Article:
Rain is forecast for the afternoon so, following a bowl of cereal and a cup of coffee I hoped on the bike and headed east to do the Canal Lake Loop, 40 km over a few rough roads with scenic views of the lake. There is also a short but steep 1/2 km climb to test my legs.
Again, I bundled up. Arm and leg warmers. Booties. Wool socks. And, and long sleeves. I have not worn this gear since the early spring and am fortunate I brought it along. It’s a reminder to always pack it just incase the weather changes.
I did repeat climbs up the short hill. It is steep enough to get me into my lowest gear. I averaged 12-14 kph during the climb and 45 kph on the descent back to the bottom. A short climb for me in Vancouver is a km so this seemed short and much less an effort.
On the way back I noticed the wind came up. A westerly. I was heading due west back to the cottage. 20 km into a headwind. At times, a very strong, hurting wind. At times, I could not maintain the 12-14 kph pace I did up the repeat climbs. Getting home was much more of an effort that the repeat climbs.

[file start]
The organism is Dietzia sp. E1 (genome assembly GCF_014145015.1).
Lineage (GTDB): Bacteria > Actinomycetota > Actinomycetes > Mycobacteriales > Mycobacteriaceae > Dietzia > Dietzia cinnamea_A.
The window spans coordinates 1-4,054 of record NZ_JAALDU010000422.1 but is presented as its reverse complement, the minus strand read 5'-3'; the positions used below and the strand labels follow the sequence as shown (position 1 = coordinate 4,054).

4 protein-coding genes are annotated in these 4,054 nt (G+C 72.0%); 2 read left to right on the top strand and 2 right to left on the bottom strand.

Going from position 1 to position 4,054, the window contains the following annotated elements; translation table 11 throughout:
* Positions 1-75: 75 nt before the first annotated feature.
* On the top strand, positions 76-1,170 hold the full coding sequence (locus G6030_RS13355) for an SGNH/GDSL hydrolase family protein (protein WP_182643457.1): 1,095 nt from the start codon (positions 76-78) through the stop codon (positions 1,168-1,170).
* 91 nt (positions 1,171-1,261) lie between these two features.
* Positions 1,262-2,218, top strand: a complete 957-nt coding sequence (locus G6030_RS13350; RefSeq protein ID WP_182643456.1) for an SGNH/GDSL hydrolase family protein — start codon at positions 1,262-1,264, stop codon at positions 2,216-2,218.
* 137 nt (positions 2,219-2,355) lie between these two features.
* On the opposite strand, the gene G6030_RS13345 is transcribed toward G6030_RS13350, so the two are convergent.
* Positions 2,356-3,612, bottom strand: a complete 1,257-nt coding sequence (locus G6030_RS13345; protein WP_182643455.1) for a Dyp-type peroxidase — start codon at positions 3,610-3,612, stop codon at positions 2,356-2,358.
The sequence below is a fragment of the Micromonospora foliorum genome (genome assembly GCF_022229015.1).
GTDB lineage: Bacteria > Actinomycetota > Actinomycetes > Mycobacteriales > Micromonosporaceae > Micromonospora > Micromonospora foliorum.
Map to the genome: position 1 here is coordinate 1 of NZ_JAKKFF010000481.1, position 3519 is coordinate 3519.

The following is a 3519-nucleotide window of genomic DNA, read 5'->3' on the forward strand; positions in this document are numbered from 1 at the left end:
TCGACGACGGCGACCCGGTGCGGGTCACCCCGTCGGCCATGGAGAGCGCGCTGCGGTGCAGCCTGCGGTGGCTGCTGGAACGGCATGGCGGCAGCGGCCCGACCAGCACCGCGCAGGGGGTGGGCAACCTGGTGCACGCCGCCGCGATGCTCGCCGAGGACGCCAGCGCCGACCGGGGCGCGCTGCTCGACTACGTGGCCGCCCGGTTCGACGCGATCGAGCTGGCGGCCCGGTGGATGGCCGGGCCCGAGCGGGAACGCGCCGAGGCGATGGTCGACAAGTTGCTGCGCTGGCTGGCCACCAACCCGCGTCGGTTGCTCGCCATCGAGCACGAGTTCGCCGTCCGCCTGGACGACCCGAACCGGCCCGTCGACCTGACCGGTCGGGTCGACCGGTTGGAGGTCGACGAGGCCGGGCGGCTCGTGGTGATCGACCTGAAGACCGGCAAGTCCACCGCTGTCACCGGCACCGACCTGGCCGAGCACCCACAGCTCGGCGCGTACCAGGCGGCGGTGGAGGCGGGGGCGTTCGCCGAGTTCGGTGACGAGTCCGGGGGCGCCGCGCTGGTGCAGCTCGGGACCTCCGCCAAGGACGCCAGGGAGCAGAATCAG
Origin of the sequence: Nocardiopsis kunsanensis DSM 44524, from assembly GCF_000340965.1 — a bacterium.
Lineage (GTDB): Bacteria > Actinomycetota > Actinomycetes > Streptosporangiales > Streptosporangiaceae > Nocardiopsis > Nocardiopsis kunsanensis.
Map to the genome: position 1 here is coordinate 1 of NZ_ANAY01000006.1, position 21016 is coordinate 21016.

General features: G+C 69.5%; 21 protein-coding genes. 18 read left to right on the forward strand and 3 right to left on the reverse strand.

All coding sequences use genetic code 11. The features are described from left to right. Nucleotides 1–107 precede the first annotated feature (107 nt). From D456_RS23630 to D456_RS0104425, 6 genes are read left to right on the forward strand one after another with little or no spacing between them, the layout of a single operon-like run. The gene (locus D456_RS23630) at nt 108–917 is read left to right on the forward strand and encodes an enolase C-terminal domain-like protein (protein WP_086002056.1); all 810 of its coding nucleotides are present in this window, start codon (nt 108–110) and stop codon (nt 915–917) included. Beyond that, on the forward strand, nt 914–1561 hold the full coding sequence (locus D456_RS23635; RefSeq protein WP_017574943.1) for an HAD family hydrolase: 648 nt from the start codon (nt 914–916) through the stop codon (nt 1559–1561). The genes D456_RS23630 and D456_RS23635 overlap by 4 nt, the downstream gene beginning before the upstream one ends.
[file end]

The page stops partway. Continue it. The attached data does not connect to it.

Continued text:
I thought cycling in these parts would be easy compared to my familiar routes in Vancouver. There are no hills really. The terrain is mostly flat with some rolling sections. But wide open in lake country where there always seems to be a wind, particularly at this time of year. Instead of having easy rides, I am working harder than I often do in Vancouver. I didn’t expect this. It is ironic but, at the same time, good for my legs and heart. I feel as if I am climbing long hills most days.
I have gotten very comfortable on the drops. This bike is a not setup as aggressively as the Garneau but, with the saddle set 4” above the bars, I get into a reasonably aerodynamic position. When I am on the drops, I immediately feel a difference. There is less resistance, my speed increases 2-3 kph and my pedalling stroke becomes more efficient, more circular.
Flat terrain is not as it seems. Add a little wind and you have challenging rides. Rides that feel like very long climbs.